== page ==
Sunday, January 18, 2009

Big Mac Attack

Well I finally did it. After many years of friends looking aghast when I tell them that I'm still in PC world, I drank the kool-aid. Okay, if I'm going to be realistic, I guess I did a canonball into the deep end of the kool-aid. It started a couple years ago when I started playing around with iTunes. I liked the look. I liked that it was easy, I liked being able to search for just about any artist and find them. So a year later, I bought an iPod. It became an instant old friend, traveling with me to work every day, replacing the stacks of CDs. Then this past summer came the iPhone. Not to replace my iPod, but really because it was time for a new phone. I like my iPhone, but there are a few things I miss about my regular old cell phone - mostly the easy phone functions that I haven't become adept at yet on the new one (including good voice dialing, video recorder). Then last month I took a giant bite of the apple and bought a MacBook. And I'm in love.

At first, I was scared. I opened the box and couldn't find the stack of set-up manuals, user guides and extraneous software that usually comes with a new PC. I thought for sure something was missing when all I could find was this tiny booklet of information. But that seems typical of the other Apple products I've purchased. But as soon as I powered it up, I was in awe. So bright and clean as the keyboard literally shines up at me. It's like I hear the angels sing every time I open the lid. Again, I had some anxiety at first because I couldn't find all the stuff I had to install and set up and the plethora of Welcome screens that you have to fight your way through. Everything was pre-installed, with the exception of email. I had a little trouble setting that up, which seems to be typical with my ISP. But finally I tried something that I thought for SURE wouldn't work because it was just too easy, and voila. I'm in. It took a couple days for that nervousness to fade away and accept the zen-like tranquility of this new technology.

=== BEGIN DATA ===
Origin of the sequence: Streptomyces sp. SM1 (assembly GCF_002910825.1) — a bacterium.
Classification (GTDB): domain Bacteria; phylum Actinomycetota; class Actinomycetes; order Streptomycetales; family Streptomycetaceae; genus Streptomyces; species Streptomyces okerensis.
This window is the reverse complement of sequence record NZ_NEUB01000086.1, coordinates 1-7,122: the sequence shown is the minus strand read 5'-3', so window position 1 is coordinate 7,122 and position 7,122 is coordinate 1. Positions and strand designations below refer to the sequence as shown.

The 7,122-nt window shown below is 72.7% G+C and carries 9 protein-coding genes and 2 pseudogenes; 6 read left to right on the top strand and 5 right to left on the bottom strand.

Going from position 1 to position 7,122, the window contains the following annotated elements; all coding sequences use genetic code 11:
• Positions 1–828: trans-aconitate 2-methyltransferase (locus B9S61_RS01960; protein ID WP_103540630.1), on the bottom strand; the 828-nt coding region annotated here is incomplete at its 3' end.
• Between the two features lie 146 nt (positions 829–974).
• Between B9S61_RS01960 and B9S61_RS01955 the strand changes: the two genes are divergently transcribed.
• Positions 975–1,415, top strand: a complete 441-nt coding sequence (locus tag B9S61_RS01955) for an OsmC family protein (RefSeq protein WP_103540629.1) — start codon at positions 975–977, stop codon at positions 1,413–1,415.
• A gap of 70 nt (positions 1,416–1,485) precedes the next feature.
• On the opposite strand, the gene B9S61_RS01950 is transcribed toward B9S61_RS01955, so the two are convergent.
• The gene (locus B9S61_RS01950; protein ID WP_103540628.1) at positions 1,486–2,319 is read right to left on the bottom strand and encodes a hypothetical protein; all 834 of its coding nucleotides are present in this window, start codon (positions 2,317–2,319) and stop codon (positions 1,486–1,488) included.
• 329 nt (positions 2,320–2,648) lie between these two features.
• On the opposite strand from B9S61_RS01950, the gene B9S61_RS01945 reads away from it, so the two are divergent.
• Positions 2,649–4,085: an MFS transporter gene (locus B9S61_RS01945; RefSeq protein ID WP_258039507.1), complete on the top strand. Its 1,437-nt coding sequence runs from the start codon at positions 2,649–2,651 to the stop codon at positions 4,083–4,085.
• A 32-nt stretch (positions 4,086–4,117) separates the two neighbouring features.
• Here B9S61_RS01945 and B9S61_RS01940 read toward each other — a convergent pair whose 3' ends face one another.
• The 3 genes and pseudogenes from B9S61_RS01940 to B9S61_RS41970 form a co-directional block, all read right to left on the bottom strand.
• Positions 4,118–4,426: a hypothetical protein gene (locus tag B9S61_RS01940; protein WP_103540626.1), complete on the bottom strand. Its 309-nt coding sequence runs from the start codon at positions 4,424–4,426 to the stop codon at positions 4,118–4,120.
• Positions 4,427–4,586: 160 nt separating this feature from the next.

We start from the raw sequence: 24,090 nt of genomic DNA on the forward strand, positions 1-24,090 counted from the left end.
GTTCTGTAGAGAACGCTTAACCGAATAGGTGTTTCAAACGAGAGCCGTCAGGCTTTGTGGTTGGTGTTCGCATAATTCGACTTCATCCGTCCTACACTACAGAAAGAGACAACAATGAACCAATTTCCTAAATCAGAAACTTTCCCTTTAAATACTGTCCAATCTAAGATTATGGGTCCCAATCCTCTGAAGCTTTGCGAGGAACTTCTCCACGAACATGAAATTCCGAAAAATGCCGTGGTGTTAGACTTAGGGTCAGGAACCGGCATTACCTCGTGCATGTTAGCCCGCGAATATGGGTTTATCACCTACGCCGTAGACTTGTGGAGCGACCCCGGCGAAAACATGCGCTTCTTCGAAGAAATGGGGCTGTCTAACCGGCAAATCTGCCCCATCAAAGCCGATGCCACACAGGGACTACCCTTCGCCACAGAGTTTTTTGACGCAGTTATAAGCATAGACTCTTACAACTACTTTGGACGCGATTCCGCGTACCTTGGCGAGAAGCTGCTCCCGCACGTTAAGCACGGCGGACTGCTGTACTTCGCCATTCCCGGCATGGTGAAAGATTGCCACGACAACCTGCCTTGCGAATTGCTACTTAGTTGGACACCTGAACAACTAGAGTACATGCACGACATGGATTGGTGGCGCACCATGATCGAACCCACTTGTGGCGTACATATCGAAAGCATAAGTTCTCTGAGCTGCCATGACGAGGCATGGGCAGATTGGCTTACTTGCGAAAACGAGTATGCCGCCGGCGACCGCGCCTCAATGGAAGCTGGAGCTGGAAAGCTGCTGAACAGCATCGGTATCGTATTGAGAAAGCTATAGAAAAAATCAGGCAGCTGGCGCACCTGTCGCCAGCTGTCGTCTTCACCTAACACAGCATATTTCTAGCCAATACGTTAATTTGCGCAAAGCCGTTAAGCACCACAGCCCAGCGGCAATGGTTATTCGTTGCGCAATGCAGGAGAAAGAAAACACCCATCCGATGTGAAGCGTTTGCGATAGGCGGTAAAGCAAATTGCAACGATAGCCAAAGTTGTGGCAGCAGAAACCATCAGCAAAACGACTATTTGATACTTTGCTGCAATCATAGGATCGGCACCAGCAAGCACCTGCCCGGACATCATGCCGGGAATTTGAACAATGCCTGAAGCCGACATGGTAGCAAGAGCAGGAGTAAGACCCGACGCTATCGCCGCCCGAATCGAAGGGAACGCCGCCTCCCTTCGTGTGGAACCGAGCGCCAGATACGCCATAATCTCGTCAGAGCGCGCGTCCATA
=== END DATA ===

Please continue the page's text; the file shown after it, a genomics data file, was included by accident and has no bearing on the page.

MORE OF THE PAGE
Since then I've added a few new programs on my own, and I have to say the ease of the drag-and-drop installations nearly makes me teary-eyed. It's never been this easy before. I've so quickly adapted that there have been a few times that I have become frustrated at work because it feels so cumbersome.

The only really scary part of this experience has been the cost. Apple's not cheap by any means. But my hope and expectation is that it's worth it and will be for a long time. I think the only thing I'm unhappy with is that I chose to purchase a corded mouse instead of spending the extra for the bluetooth mouse. The cord is a little short, but I just find myself using the pad more often. Not such a bad thing.

I will admit that there is a certain social stigma that comes with Apple. But I don't care. I'm hooked. I'm so in awe that I have to keep my enthusiasm in check - I've been been accused a few times of trying to convert my friends and co-workers to the cult of Mac. But I don't care. I'm a happy convert.